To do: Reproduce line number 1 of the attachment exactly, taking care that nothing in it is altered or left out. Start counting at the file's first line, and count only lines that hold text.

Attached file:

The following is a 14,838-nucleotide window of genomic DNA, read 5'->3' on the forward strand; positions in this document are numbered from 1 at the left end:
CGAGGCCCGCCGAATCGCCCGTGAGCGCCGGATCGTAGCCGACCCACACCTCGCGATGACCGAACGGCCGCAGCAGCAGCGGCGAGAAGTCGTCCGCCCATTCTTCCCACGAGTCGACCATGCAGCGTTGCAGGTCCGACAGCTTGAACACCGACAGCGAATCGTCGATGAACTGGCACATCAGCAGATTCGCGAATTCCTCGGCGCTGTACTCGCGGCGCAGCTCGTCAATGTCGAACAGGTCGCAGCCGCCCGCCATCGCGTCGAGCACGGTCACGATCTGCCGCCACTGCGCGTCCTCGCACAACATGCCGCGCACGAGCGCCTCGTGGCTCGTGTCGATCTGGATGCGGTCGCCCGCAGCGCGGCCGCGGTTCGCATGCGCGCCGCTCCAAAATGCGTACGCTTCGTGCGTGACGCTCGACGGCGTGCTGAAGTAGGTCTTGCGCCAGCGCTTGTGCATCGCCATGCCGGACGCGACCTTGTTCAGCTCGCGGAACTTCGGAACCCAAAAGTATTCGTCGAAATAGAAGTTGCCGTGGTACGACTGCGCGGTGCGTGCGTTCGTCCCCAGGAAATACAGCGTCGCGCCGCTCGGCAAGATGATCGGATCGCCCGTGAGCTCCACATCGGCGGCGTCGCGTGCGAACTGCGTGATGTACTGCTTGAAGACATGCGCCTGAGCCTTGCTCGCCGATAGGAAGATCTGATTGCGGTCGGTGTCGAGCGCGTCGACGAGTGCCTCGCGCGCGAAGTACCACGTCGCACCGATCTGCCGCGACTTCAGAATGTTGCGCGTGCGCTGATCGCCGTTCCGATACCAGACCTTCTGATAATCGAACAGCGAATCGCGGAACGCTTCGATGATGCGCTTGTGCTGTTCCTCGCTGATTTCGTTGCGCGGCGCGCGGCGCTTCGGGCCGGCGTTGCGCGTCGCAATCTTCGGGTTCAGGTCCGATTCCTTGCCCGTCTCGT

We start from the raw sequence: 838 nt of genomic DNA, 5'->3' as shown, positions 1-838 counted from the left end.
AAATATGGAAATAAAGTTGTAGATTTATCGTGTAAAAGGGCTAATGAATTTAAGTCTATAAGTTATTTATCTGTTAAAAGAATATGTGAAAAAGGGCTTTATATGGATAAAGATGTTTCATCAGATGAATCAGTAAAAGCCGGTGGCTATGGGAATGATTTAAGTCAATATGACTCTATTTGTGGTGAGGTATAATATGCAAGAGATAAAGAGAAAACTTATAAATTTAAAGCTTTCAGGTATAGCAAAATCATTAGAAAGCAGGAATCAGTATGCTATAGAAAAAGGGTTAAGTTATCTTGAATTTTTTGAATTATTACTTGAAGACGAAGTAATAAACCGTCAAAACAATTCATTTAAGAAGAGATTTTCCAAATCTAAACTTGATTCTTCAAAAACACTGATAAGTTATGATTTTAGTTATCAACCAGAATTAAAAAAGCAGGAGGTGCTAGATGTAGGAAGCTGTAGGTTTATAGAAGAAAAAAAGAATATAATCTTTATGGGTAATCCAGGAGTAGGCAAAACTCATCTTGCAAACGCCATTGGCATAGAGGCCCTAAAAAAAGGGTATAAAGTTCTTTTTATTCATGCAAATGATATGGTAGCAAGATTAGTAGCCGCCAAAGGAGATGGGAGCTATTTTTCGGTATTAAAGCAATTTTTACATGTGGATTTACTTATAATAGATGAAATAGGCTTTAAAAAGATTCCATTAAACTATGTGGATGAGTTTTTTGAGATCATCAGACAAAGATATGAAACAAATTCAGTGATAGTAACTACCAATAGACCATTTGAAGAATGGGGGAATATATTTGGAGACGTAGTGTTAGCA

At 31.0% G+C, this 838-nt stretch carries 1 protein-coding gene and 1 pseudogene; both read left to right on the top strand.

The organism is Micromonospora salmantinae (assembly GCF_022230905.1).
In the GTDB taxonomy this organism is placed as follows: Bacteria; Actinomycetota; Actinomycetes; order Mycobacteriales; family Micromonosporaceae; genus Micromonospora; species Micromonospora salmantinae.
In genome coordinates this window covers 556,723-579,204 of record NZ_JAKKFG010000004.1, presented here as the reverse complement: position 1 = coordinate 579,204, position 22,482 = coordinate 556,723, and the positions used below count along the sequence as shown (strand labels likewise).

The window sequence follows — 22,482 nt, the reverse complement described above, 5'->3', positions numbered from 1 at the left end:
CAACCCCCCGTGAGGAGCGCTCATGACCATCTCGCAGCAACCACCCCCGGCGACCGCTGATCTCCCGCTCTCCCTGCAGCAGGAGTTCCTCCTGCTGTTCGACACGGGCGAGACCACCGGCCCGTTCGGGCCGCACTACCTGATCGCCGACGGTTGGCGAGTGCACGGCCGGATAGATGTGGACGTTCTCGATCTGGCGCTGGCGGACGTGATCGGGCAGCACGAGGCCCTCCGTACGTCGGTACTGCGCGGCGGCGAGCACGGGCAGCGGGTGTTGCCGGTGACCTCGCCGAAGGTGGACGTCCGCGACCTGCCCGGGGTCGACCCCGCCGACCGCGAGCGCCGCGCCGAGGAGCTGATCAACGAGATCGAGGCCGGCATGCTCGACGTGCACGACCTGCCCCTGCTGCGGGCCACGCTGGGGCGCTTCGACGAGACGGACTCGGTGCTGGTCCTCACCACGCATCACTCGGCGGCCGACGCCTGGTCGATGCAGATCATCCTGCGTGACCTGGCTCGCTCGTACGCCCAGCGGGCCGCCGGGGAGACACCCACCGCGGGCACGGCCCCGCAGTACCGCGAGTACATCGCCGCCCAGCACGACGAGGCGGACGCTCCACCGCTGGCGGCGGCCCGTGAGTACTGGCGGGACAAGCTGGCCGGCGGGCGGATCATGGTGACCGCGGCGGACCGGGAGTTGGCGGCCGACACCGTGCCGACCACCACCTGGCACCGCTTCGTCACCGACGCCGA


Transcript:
The following is a 14,838-nucleotide window of genomic DNA, read 5'->3' on the forward strand; positions in this document are numbered from 1 at the left end: